I'm not sure what the Romney campaign hoped to accomplish with this, other than to be able to use it for a talking point over at Fox to trick the viewers there into believing he's got some support from African American voters, but his appearance at
I'm not sure what the Romney campaign hoped to accomplish with this, other than to be able to use it for a talking point over at Fox to trick the viewers there into believing he's got some support from African American voters, but his appearance at the NAACP just keeps taking more bizarre twists.
Did Mitt Romney's campaign plant African-American supporters in the audience to cheer for the speech the candidate gave Wednesday to the NAACP? That's what the NAACP's Hilary Shelton claimed on The Ed Show. (See Late Updates below).
Romney said today that after the speech, at which he was booed for saying he'd repeal the Affordable Health Care Act, he met with black leaders who told him they support his policies but are afraid to do so publicly.
But on The Ed Show, Shelton said those were likely people brought in by the Romney camp "to actually provide the cheering for him."
"Quite frankly, the campaign actually gave me a list of African-American VIPs that they brought into the NAACP meeting," Shelton told Ed Schulz. "So we were aware that they had people brought in specifically for the campaign. So I'm sure those were the ones they sat down with, because quite frankly none of the rank-and-file NAACPers met with him."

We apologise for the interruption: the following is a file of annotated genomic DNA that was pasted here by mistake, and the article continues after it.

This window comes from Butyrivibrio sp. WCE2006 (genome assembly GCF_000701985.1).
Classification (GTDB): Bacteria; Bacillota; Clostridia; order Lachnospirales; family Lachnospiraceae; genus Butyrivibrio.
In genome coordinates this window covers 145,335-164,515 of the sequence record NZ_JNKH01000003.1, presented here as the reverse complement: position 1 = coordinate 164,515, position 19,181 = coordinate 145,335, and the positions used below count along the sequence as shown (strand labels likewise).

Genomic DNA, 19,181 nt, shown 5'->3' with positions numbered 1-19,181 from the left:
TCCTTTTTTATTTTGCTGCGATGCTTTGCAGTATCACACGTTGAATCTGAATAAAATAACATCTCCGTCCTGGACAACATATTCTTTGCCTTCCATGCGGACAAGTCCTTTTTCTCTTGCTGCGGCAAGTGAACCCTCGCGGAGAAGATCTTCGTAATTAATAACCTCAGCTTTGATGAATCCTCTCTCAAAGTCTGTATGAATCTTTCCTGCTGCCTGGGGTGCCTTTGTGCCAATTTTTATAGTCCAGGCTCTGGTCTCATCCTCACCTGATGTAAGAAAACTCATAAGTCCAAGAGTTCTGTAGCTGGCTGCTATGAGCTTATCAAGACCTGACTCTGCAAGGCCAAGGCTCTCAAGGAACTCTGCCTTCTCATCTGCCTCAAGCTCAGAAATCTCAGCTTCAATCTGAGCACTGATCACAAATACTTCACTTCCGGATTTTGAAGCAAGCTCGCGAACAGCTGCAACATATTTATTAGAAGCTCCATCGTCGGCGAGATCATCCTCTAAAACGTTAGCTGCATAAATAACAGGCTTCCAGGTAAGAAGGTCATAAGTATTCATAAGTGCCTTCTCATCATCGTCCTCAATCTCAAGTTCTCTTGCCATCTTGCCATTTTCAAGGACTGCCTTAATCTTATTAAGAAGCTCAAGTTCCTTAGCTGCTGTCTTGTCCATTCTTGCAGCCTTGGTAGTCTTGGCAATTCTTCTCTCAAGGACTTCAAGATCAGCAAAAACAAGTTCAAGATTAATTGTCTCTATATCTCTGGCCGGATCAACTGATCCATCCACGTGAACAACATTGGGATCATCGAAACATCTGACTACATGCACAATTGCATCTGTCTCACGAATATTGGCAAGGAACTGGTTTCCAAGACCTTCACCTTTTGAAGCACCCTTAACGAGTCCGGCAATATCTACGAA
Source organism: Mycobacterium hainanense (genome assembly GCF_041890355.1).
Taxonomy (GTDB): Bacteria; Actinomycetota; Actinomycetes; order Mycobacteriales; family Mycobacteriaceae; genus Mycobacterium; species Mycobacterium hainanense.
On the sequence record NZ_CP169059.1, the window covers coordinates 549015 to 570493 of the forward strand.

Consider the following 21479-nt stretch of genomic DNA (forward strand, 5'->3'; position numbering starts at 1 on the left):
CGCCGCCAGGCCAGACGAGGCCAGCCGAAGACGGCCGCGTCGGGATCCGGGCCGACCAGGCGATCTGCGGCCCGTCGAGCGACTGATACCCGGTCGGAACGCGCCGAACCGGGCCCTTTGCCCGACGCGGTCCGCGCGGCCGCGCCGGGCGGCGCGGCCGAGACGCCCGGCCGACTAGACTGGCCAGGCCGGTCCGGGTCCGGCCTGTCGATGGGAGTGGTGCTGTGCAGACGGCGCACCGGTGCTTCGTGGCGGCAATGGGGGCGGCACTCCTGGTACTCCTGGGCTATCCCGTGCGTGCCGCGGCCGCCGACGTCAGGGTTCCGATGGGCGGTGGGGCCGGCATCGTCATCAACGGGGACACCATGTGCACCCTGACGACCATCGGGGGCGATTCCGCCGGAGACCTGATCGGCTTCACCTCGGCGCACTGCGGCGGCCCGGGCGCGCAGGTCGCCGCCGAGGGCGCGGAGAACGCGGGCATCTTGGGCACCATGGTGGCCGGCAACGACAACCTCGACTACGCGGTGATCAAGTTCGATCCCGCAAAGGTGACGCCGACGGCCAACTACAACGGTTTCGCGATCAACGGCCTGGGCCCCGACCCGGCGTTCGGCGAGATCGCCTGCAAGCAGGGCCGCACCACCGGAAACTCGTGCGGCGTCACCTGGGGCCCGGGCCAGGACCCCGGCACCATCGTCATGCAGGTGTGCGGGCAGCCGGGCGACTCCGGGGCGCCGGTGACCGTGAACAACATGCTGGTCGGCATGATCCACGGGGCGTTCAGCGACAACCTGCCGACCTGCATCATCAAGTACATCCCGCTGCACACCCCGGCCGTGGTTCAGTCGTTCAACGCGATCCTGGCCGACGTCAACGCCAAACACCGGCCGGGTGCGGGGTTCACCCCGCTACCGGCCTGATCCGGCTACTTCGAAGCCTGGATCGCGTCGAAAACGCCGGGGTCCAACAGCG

Indeed, despite the boos, cheering can be heard at various points during the speech, including when Romney criticized President Obama over the economy and education.
Shelton said that none of the people Romney met with were active NAACP leaders, and that Romney's referring to African-American conservative politicians like Niger Innis who "was brought in from New York."
Pressed by Ed Schultz about whether Innis and the others were actually members of the NAACP, Shelton said: "They're bringing people in that they know will support his agenda from other places, that aren't active with the NAACP. These are people who are brought in to actually provide the cheering for him, so there will be some support along those lines."
As they noted in their updates, the Romney campaign denied the allegations, but they got confirmation backing up Shelton's claims from a couple of different sources who were there. I'm not sure what good Romney thought this little fiasco was going to do him, especially after the remarks he made at the fundraiser following the speech at the NAACP.
Here he is on Cavuto's show earlier the same day, telling Neil that he expected the booing and that he's got support from African American leaders who he supposedly met with that they were discussing in the segment on Schultz's show.
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